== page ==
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Excavating Cybermen
An interview with Paul Vanezis, Stephen James Walker & David Buck about the 1992 find of Tomb of the Cybermen
by Mark Parmerter, March 2004

Delirium.  Disbelief and delirium.  These were the two emotions which swept through Doctor Who fandom in early 1992 when it was announced that Tomb of the Cybermen, the four-part Patrick Troughton adventure broadcast in September of 1967 and junked by the BBC during the 70's, had miraculously survived the ages and been returned to the archives from…of all places…Hong Kong.  Of all the missing episodes unearthed prior to and since the recovery of Tomb of the Cybermen,  no other find has managed to match the excitement and level of expectation which accompanied this particular story's return.  Here Doctor Who Restoration Team member Paul Vanezis will discuss in detail Tomb's dramatic return to the UK from Asia, distinguished Doctor Who author & researcher Stephen James Walker reminisces about watching Tomb during its original 1967 broadcast and the impact its return has had upon its fan status as a 'classic,' and longtime Whovian David Buck reveals that a UK Doctor Who fan's girlfriend (working in Hong Kong at the time) may have been responsible for the most exciting missing episode discovery in Doctor Who history…

Tomb of the Cybermen was, in 1967, the most powerful and shocking season opener ever presented by Doctor Who.  Materializing on the planet Telos, The Doctor (Patrick Troughton), Jamie (Frazer Hines) & Victoria (Debbie Watling) encounter an archaeological expedition searching for the lost tombs of the Cybermen.  The Cybermen are soon revived by traitorous members of the expedition who are seeking the Cybermen's help.  In the end our heroes escape, having refrozen the Cybermen within their underground tomb.  Bristling with dramatic violence and frightening images, this story aroused both praise and criticism and quickly became something of a fan favorite.   Indeed, Tomb effectively set the tone for Season Five, which also produced many other frightening images:  furry yet ferocious Yeti stalking the London underground;  towering, armored Ice Warriors stalking our heroes through the snowy landscape of England during a second ice-age;  and many harrowing moments from Fury From the Deep, perhaps one of the most frightening Doctor Who stories ever.  Replete with images of the emotionless Cybermen awakening like mummies from their tombs and a suspenseful, claustrophobic atmosphere unlike anything previously seen in Doctor Who, Tomb was a genuine, traditional horror story.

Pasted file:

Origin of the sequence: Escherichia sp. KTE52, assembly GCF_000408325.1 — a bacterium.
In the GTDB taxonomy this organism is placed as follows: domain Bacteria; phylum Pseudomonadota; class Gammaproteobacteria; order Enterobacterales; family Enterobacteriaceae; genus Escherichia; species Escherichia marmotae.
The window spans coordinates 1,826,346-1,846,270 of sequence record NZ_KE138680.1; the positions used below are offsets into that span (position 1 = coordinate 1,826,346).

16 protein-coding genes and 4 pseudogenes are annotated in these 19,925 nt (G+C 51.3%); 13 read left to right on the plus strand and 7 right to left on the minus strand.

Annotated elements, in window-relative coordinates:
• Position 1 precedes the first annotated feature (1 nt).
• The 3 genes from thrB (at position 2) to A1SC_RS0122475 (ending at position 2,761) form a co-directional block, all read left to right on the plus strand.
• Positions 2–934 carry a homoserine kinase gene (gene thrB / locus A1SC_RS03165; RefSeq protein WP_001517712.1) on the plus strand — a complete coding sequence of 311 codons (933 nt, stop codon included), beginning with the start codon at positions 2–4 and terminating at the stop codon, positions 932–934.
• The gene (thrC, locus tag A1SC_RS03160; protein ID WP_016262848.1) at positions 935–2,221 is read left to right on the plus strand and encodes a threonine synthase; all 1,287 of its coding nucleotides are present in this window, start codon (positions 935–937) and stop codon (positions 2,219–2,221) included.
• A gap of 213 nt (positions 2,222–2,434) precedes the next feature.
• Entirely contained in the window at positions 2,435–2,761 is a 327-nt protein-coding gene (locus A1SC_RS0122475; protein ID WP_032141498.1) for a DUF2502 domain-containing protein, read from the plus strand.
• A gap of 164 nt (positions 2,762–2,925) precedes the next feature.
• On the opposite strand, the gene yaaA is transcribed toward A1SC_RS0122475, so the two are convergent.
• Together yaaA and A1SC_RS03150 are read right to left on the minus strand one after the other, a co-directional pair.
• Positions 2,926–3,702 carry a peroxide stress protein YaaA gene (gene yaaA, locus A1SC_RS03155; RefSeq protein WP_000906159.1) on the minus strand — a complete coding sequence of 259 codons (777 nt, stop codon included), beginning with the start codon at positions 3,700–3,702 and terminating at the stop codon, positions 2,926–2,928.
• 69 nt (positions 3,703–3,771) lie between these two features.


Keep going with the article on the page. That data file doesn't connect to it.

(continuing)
Prior to its rediscovery, Tomb was one of those legendary Doctor Who adventures which gave rise to the image of frightened young viewers scurrying behind their sofa to watch in anticipatory fear.  Walker admits, "Yes. I did find it very scary indeed!  I didn't watch it from behind the sofa, though!  Did anyone ever really do that?  Aren't sofas generally placed against the wall?  I actually remember very clearly my Dad saying to me, "If you're finding this so frightening, why don't you just turn it off and do something else?"  I may even have contemplated taking his advice for a few moments.  But only for a few moments. I wouldn't have been able to bear not knowing what happened next!  And, to be honest, I think my Dad wouldn't have been too happy, either, as he was pretty engrossed in it himself."